Are you adequately insured?
Tuesday, 24 December 2019
“The world is a book, and those who do not travel read only one page.” Saint Augustine
Travel provides adventure, relaxation and an escape from the humdrum of daily life. But to confidently experience the joy of travel it’s critical to make sure you are adequately insured.
Why is travel insurance important?
In Australia we are lucky to have a free universal health care system. However, there are many countries in the world that do not. If you are overseas and you need to visit a doctor, purchase medicines (such as insulin) or be admitted to hospital due to accident or illness the costs can quickly build up into thousands of dollars.
The government’s smart traveller website highlights the importance of obtaining travel insurance and describes it “as important as your passport”. This is because:
- The cost of overseas medical treatment can be very expensive
- Most countries do not have free health care
- Some countries may not treat you without payment upfront, or your insurance details, even if your condition is life threatening
Additionally there are important things to consider:
- Your age and any pre-existing conditions i.e. heart disease or diabetes
- Any activities you may be planning – some may be excluded or warrant an extra cost (risky activities)
- Your destination – make sure the policy you take out covers all the destinations you plan to visit
- Insurance that covers your entire trip
- Is your destination on ‘do not travel advice list’? If so insurance unlikely to cover you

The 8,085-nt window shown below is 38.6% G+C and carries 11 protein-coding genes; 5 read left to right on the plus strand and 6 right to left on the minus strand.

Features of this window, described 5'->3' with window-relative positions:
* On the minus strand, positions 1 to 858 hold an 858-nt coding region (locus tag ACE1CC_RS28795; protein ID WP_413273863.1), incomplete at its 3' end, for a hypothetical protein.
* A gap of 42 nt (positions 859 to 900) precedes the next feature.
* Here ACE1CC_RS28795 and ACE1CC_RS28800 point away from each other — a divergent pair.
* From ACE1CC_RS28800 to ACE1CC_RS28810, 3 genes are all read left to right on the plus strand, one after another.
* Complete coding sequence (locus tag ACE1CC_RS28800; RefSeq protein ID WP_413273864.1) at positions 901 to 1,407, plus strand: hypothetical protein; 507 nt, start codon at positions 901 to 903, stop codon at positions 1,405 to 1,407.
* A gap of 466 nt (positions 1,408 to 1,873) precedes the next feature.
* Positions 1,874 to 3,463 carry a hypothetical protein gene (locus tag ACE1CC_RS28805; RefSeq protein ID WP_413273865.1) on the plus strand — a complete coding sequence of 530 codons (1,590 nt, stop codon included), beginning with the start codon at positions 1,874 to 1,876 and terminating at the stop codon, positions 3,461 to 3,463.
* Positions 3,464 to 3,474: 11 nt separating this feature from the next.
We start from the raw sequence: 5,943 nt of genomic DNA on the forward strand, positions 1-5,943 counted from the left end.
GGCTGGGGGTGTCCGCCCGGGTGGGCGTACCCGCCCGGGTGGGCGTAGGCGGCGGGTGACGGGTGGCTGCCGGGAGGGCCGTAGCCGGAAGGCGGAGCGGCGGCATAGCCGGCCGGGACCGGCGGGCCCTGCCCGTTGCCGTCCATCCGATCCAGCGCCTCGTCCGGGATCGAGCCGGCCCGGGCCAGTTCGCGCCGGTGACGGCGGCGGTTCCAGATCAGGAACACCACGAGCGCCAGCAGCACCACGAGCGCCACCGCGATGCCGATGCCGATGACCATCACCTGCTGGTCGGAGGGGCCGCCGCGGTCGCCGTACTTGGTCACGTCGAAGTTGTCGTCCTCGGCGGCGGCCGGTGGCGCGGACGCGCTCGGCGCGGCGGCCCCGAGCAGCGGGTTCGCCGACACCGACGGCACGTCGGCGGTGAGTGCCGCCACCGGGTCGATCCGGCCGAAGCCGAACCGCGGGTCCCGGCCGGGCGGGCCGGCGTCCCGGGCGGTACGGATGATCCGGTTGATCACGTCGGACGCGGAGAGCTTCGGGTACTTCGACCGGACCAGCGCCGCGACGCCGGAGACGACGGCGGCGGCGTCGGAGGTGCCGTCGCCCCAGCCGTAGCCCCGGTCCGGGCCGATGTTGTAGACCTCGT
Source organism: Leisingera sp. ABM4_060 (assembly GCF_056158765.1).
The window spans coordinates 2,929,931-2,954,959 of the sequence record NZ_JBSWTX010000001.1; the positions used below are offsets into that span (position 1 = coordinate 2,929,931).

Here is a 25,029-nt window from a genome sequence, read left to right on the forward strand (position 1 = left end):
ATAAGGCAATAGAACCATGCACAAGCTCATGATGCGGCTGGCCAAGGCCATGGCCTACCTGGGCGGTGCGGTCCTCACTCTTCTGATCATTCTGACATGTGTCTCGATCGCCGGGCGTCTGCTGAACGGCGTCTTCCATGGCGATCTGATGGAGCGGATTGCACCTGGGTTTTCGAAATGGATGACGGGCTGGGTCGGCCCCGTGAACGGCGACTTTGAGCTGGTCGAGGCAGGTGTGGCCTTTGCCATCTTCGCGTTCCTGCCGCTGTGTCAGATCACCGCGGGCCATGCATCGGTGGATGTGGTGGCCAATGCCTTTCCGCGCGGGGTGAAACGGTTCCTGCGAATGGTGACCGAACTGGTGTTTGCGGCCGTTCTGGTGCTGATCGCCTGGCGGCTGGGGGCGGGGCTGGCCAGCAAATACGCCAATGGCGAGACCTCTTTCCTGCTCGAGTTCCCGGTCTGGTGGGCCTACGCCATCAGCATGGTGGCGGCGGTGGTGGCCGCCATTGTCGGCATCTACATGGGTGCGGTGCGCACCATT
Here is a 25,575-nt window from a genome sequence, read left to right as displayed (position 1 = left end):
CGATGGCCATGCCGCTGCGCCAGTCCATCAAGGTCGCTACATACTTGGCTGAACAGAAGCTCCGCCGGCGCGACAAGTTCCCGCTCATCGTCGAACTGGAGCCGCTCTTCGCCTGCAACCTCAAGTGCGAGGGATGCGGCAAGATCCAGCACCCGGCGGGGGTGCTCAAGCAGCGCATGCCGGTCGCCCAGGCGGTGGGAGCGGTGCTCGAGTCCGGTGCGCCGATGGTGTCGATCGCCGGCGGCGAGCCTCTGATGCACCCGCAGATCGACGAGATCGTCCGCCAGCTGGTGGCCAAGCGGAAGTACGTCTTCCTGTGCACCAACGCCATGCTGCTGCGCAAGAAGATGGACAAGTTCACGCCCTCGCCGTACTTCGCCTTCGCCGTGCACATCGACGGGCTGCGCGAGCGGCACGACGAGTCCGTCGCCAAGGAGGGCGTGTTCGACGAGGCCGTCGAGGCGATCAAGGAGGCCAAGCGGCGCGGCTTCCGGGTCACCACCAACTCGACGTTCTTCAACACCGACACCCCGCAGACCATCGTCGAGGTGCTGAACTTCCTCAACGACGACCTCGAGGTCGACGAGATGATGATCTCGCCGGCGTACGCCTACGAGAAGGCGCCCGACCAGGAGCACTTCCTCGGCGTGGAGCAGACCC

Reciprocal Health Care
Although some countries have reciprocal health care agreements with Australia the cover is typically limited to:
- Emergency care
- An health event which needs immediate treatment and cannot be left until you arrive home
This means that should you require ongoing outpatient visits or medication then these costs will not be covered by reciprocal health agreements. To see more on reciprocal health care follow this link: https://www.humanservices.gov.au/individuals/services/medicare/reciprocal-health-care-agreements/australians/about-reciprocal-health-care-agreements
Replacing lost insulin or diabetes medication can be very expensive without insurance.
As diabetes is a pre-existing condition you will need to declare this on your application form for travel insurance. Usually an assessment form is required to be completed before insurance is granted. Based on the answers to the questions an extra cost may be imposed due to your diabetes and/ or other pre-existing conditions. Answers provided on the form will determine if you can get cover and if there will be any extra costs.
Find out more about insurance
Shop around – you can call individual insurance providers or try contacting some of the companies who work with many insurers such as:
- Special risk managers
- Compare the market
- Look at the Choice Travel insurance buyers guide
- Refer to the government website Smart Traveller
- Call the NDSS helpline and ask to speak with a Credentialled Diabetes Educator about preparing for your trip 1300 136 588
- For stories and scenarios related to adequate and inadequate insurance head to the smart traveller website.
The good news
If you plan ahead and take out appropriate insurance there is no reason why you cannot enjoy a safe and rewarding holiday where you are financially protected should anything go wrong overseas.